5. Capromys and Geocapromys are undoubtedly of South American derivation, like the other rodents; but, so far as may be judged from their comparatively near affinity with the Venezuelan Procapromys, are of later arrival, perhaps late Pliocene or Pleistocene.

    It appears, therefore, in sum, that the vertebrate fauna, fossil and recent, represents only a few selections from the continental faunas of either North or South America; that it falls into several groups of diverse origin, and judging from their degree of differentiation, of diverse times of arrival.

Is the Incomplete and Unbalanced Character of the Fauna Real or Only Apparent?

    In the absence of hoofed animals, which form the greater part of all continental faunæ, in the tendency of races normally of small size to assume relatively large size and importance, in the relative fragility, so to speak, of the fauna, leading to its early disappearance when man invades the region--in many further points of detail--it parallels the faunas of those islands which lie beyond the continental shelf, and differs [[p. 664]] from those islands which lie within the shelf. In particular, the parallelism with the Madagascar fauna is made much closer by the recent discoveries. On the other hand, the contrast with the fauna of continental islands such as Borneo or Sumatra is a marked one. On these islands the fauna, although considerably specialized by isolation in Borneo, less so in Sumatra, is a fairly representative one. It includes all or nearly all of the important mammalian groups of the mainland save those which there is reason to believe are of too recent arrival or of unsuitable habitat to be present.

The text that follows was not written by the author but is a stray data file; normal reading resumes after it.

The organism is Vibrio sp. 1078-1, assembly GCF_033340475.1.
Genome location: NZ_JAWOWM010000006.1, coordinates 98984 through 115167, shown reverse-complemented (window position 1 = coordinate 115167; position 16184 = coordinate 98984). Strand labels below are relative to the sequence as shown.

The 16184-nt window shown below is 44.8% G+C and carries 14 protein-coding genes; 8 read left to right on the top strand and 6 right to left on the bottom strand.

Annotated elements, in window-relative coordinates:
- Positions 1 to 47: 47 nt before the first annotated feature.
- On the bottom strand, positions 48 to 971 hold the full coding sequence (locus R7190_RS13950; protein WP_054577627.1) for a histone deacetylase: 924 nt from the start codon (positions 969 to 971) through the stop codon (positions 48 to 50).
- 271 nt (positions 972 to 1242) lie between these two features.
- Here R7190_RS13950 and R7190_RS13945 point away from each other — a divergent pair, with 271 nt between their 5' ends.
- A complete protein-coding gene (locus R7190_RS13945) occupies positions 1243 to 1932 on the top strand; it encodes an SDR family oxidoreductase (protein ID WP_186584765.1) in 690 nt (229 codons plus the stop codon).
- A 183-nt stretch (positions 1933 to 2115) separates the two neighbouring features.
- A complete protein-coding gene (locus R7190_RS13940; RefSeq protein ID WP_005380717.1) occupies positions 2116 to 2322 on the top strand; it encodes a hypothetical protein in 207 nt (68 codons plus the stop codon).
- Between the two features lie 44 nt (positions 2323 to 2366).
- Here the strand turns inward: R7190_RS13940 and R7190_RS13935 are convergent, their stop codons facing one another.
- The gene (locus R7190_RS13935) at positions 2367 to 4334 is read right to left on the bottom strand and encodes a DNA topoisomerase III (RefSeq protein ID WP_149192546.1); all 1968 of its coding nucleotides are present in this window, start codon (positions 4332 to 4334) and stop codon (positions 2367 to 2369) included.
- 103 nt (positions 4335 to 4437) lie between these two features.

It may be objected that this difference is merely apparent; that the Pleistocene fauna of the Antilles was really of continental character, but because they are islands and not continents, it has been easily exterminated by man, and that the cave and spring deposits present only two distinct and very limited facies, not including the ungulates, carnivores, etcetera, which have been present. The best reply to this objection is to test it by comparison. Sumatra or Java are islands of comparable size to Cuba; Borneo is larger; Formosa or Hainan are comparable to Porto Rico. In none of these islands has the indigenous fauna been wiped out to anything like the extent necessary to obliterate its continental character, although all have been inhabited by man for a much longer time and in much larger numbers than the Antilles. The indigenous faunas of Great Britain or Ireland are far from exterminated, in spite of the great density of population and of modern civilization.